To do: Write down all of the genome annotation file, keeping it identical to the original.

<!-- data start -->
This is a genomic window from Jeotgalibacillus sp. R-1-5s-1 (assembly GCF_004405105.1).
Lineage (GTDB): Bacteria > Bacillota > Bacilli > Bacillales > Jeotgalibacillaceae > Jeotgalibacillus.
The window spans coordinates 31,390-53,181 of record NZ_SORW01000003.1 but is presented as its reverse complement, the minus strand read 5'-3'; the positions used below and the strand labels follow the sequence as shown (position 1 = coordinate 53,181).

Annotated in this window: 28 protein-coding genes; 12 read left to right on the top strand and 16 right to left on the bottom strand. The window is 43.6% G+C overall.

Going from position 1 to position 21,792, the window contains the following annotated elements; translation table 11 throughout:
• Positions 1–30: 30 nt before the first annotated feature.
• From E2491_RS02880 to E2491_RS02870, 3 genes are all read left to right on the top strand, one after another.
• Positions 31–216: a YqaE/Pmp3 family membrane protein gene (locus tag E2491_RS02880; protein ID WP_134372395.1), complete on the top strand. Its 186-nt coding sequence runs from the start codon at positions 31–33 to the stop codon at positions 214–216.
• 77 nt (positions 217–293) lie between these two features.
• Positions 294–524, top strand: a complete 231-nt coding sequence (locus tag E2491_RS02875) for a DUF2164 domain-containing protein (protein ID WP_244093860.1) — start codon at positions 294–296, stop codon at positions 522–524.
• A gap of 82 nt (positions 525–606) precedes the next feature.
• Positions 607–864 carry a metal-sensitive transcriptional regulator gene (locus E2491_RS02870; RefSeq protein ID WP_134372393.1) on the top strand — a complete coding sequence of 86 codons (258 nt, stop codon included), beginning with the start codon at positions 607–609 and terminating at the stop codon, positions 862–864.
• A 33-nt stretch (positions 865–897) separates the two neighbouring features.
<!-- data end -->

This is a genomic window from Jeotgalibacillus sp. R-1-5s-1 (assembly GCF_004405105.1).
Lineage (GTDB): Bacteria > Bacillota > Bacilli > Bacillales > Jeotgalibacillaceae > Jeotgalibacillus.
The window spans coordinates 31,390-53,181 of record NZ_SORW01000003.1 but is presented as its reverse complement, the minus strand read 5'-3'; the positions used below and the strand labels follow the sequence as shown (position 1 = coordinate 53,181).

Annotated in this window: 28 protein-coding genes; 12 read left to right on the top strand and 16 right to left on the bottom strand. The window is 43.6% G+C overall.

Going from position 1 to position 21,792, the window contains the following annotated elements; translation table 11 throughout:
• Positions 1–30: 30 nt before the first annotated feature.
• From E2491_RS02880 to E2491_RS02870, 3 genes are all read left to right on the top strand, one after another.
• Positions 31–216: a YqaE/Pmp3 family membrane protein gene (locus tag E2491_RS02880; protein ID WP_134372395.1), complete on the top strand. Its 186-nt coding sequence runs from the start codon at positions 31–33 to the stop codon at positions 214–216.
• 77 nt (positions 217–293) lie between these two features.
• Positions 294–524, top strand: a complete 231-nt coding sequence (locus tag E2491_RS02875) for a DUF2164 domain-containing protein (protein ID WP_244093860.1) — start codon at positions 294–296, stop codon at positions 522–524.
• A gap of 82 nt (positions 525–606) precedes the next feature.
• Positions 607–864 carry a metal-sensitive transcriptional regulator gene (locus E2491_RS02870; RefSeq protein ID WP_134372393.1) on the top strand — a complete coding sequence of 86 codons (258 nt, stop codon included), beginning with the start codon at positions 607–609 and terminating at the stop codon, positions 862–864.
• A 33-nt stretch (positions 865–897) separates the two neighbouring features.